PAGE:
In the course of the distortion of Marxism in the Soviet Union under Stalin and later in the Chinese experience and the rise of Maoism, the relation between the issue of democracy and civil rights and liberties on the one hand, and the exercise of power from below by the lower strata on the other, is entirely severed. Democracy, on the one hand, turns into the pseudonym of certain social strata who, irrespective of their politics and social and political goals, are considered ‹democrats› by virtue of their place in the economy, and, on the other hand, these strata themselves, both in their political description and in the real world are substituted by political forces and governments that are their class ‹representatives›. Quite simply, the democratic situation, which in these schools is called people’s democracy or mass democracy, is a situation in which the ‹people’s› parties hold the power. In these democracies which were the main form of government in various countries in the Soviet and Chinese blocs and their near and far satellites, it is the assumption of the populist nature of the government which is the justification for calling the regime democratic, and not the existence of individual, political, and civil liberties, nor that of the local institutions of mass decision making, and so on. This populist-governmental description was the basis of the perception of the Third World anti-imperialist Left of democracy. Let us remember that when in the beginning of the 1979 Iranian revolution we spoke of unconditional political freedoms such as the freedom of speech, of the press, and so on, even the most radical part of the Left in those days were shocked. They accused us of wishing to keep the Mizan weekly (Nehzat-e-Azadi’s paper) in circulation! According to their school, or at any rate in the pseudo-socialist interpretations that they had willingly or unwillingly inherited from Mao and Stalin, the people’s democracy meant the coming to power of the single front of populist parties. Issues such as the rights of the individual in this system, the fate of the people’s freedom of speech and freedom to strike, belonged, from their point of view, entirely to liberalism.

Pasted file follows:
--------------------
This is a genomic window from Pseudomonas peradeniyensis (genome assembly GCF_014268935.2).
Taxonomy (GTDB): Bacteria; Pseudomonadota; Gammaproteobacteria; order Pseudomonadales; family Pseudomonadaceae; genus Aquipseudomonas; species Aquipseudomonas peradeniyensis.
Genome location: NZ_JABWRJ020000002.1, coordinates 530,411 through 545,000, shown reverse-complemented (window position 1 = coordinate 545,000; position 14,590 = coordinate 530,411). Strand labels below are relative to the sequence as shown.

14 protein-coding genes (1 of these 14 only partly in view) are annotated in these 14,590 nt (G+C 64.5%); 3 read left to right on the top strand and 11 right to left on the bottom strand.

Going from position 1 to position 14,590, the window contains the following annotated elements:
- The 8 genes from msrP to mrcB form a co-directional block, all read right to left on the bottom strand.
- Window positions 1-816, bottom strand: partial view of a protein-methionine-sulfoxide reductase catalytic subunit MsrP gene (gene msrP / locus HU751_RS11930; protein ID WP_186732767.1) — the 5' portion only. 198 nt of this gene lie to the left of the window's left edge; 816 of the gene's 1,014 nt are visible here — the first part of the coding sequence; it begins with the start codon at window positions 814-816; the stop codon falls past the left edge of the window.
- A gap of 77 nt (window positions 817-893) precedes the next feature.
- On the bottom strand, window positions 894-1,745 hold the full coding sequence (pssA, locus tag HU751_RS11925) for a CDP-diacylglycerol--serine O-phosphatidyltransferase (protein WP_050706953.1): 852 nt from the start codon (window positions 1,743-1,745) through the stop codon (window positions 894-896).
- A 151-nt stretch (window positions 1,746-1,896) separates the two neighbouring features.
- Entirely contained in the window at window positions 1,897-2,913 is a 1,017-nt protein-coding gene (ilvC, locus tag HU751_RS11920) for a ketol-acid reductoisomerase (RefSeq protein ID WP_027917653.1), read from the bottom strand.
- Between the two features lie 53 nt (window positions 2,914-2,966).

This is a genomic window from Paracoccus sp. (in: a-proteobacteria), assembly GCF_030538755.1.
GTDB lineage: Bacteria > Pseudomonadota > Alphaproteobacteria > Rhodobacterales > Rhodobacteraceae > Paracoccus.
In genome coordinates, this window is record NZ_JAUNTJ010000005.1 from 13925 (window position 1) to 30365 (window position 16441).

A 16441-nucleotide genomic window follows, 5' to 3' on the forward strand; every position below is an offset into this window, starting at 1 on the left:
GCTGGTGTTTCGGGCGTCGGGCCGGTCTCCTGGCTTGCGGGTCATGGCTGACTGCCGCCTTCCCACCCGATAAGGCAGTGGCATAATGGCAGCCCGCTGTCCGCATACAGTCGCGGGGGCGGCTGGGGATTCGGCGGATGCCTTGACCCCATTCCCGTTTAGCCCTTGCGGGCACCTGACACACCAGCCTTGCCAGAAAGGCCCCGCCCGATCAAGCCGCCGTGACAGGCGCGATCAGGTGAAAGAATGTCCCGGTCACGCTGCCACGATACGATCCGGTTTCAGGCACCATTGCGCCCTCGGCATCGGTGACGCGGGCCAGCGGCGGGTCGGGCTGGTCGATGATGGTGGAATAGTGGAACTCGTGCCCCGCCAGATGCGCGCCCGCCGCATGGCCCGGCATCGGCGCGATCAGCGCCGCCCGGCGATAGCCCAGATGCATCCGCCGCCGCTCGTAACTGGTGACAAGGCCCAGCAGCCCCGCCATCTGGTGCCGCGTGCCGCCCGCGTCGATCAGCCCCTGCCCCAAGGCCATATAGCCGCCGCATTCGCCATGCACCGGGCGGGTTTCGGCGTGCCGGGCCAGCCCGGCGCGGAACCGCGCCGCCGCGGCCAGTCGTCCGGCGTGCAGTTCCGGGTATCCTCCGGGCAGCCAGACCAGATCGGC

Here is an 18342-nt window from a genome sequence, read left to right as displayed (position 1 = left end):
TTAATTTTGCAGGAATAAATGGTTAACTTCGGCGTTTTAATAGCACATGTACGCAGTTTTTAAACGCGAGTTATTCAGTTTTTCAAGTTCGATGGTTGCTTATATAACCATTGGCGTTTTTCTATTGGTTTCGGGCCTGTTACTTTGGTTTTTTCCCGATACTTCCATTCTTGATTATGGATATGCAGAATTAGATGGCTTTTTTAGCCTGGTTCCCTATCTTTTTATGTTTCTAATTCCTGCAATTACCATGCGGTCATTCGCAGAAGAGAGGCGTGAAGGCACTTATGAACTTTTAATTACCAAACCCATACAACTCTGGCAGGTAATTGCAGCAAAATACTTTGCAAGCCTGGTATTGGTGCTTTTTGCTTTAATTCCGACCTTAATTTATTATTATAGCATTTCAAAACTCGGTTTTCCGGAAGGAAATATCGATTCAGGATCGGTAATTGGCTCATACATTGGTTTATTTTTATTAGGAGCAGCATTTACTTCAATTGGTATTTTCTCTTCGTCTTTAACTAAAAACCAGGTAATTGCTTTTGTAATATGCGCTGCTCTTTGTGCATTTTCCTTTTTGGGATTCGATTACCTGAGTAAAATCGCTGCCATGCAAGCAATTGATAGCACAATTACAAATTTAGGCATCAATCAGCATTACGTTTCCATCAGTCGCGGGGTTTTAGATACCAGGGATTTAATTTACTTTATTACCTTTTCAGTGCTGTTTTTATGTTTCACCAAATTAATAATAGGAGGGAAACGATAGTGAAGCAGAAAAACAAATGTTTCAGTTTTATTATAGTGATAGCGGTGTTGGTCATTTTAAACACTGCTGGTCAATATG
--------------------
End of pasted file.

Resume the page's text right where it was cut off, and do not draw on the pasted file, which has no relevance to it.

This governmental and populist view of democracy had its own social grounds. It was nothing more than the anti-imperial reformism of the petty bourgeoisie and intellectuals discontented with economic backwardness in these countries. Populist democratism was supposed to be the political regime directed toward economic and industrial growth, the end of dependence on the West, the achievement of economic ‹independence› and the rise of the political status of the country. For economic development and political independence were regarded as tendencies characteristic of the people and the populist layers, while individual freedom, cultural openness, the increase of the level and variety of consumption, were bourgeois tendencies and contrary to the interests of the people. Behind all these could be seen the effort of part of the bourgeoisie of the Third World and backward countries to bring forth the development and industrialization of the national economy through an ideological mobilization of the working masses of society to accept economic hardship and political limitations. Democracy, populist democracy, was the political and ideological tool of such a bourgeois government. I believe that with the appearance and then the bankruptcy of the idea of populist democracy, the period of the engagement of the workers and of socialism with democracy are officially over. For, in populist democracy, just as in liberal democracy, the idea of democracy is once more turned into the instrument for justifying the class government of the ruling bourgeoisie.